In a recent webinar delivered by BWF Technical Director Kevin Underwood during BWF Members’ Week, he made the compelling case for the circular economy and how the woodworking industry is positioned to make a positive contribution.
What is the Circular Economy?
Probably the easiest way to start thinking about the circular economy is to contrast it with how our industrial economy traditionally works. We take materials, make something, use it and then discard it – take, make, waste. That’s a linear system, consuming and depleting resources and creating waste and pollution.
The Circular Economy, in contrast, aims to keep products, components and materials in use for longer, and reuse them, so we get more value (usefulness, or productivity) from them.
It has been proposed as a solution to local and national resource security/scarcity issues and as a way to reduce the environmental impacts of our production and consumption, through methods including designing out waste, disruptive innovation, new leasing models and the use of renewable materials.
Commitment to a more Circular Economy in the UK
The UK is committed to moving towards a more circular economy which will see us keeping resources in use as long as possible, extracting maximum value from them, minimizing waste and promoting resource efficiency. This shift is highlighted in both domestic and international initiatives including The Circular Economy Package (CEP) which introduces a revised legislative framework, identifying steps for the reduction of waste and establishing an ambitious and credible long-term path for waste management and recycling.
The transition to a more circular economy requires changes throughout value chains, including product design, new business and market models, novel ways of turning waste into a resource, and changes to consumer behaviour. The move to a more circular economy will bring the four UK nations environmental, financial and social benefits.
Why is wood the material of choice for the Circular Economy?
Producing timber requires significantly less energy than any other mainstream building materials. For example, producing steel requires many more times the energy needed to produce wood. As a result of its versatility, timber is capable of displacing energy intensive alternatives and reducing pressure on the grid.
Timber is also renewable, it uses low energy processes and generates little waste that can be recycled or used as a source of renewable fuel.
With the amount of wood waste declining since 2009 and the volume of material ending up in landfill much smaller than originally thought, today’s joinery products can be recycled or disposed of in a sustainable manner when they reach the end of their life.
What can you do?
While systemic thinking and collaboration are key to accelerating the transition towards a circular economy, each organisation needs to find what works best for their specific circumstances.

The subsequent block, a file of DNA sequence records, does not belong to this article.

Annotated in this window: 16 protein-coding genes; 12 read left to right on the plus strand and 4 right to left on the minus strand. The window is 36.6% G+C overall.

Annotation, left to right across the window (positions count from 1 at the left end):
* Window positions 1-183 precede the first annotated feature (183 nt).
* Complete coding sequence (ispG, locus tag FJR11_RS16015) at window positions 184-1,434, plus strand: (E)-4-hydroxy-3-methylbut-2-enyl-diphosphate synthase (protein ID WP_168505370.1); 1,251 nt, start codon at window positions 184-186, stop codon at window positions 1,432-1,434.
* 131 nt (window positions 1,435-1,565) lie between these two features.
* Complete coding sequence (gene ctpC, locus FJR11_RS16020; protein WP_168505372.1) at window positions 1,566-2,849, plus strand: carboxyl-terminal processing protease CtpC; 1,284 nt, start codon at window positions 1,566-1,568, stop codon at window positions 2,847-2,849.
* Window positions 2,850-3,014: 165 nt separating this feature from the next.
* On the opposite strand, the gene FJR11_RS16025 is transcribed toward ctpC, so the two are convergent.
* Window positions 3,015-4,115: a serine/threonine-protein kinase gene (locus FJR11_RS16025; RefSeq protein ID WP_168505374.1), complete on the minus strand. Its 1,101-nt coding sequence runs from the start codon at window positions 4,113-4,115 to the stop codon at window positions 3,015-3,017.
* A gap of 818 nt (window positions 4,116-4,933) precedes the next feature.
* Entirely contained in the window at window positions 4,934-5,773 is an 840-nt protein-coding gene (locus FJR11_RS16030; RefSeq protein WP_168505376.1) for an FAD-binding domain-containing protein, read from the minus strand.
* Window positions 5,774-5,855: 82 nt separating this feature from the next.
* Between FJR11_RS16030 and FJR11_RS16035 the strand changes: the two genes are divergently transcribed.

The three key principles of a circular economy – designing out waste and pollution, keeping products and materials in use for longer, and regenerating natural systems, should be embedded in design and manufacturing processes from the very beginning. By rethinking design, material selection and manufacturing processes, your business can capture and optimise the business value of circularity.
The BWF urge all businesses in our industry to look closely at how they can aid the shift towards a circular economy, learn from the success of others, look at case studies, take the information and insight needed and apply it to your business to make a real impact and enjoy the social, economic and environmental rewards.
Further Guidance and Information:
Circular Economy Package Policy Statement – https://www.gov.uk/government/publications/circular-economy-package-policy-statement/circular-economy-package-policy-statement
The Environment Bill – https://www.gov.uk/government/publications/environment-bill-2020
BS EN 15804:2012 + A1:2013:
BS EN 15804 gives guidance around core product category rules relating to Environmental Product Declarations (EPDs) for construction products and services.
This standard provides a structure to ensure that all Environmental Product Declarations (EPDs) of construction products, construction services and construction processes are derived, verified and presented in a harmonized way.
An EPD communicates verifiable, accurate, non-misleading environmental information for products and their applications. It supports scientifically based fair choices and stimulates the potential for market driven continuous environmental improvement.
This European standard helps develop a Type III environmental declaration of construction products and is part of a suite of standards that are intended to assess the sustainability of construction works.
BS EN 17213:2020:
This document provides product category rules (PCR) for Type III environmental declarations for windows and pedestrian doorsets as defined in EN 14351?1 and EN 14351?2. Windows and pedestrian doorsets additionally providing fire resistance and/or smoke control characteristics according to EN 16034 are also covered by this document.
The Routemap to Zero Waste in Construction
Recently the Construction Leadership Council published its routemap to zero avoidable waste in construction. The routemap contains key recommendations for industry and government on how to manage construction waste to increase efficiency, reduce carbon and save cost. Explore the Interactive Routemap here – https://www.constructionleadershipcouncil.co.uk/wp-content/uploads/2021/07/ZAW-Interactive-Routemap-FINAL.pdf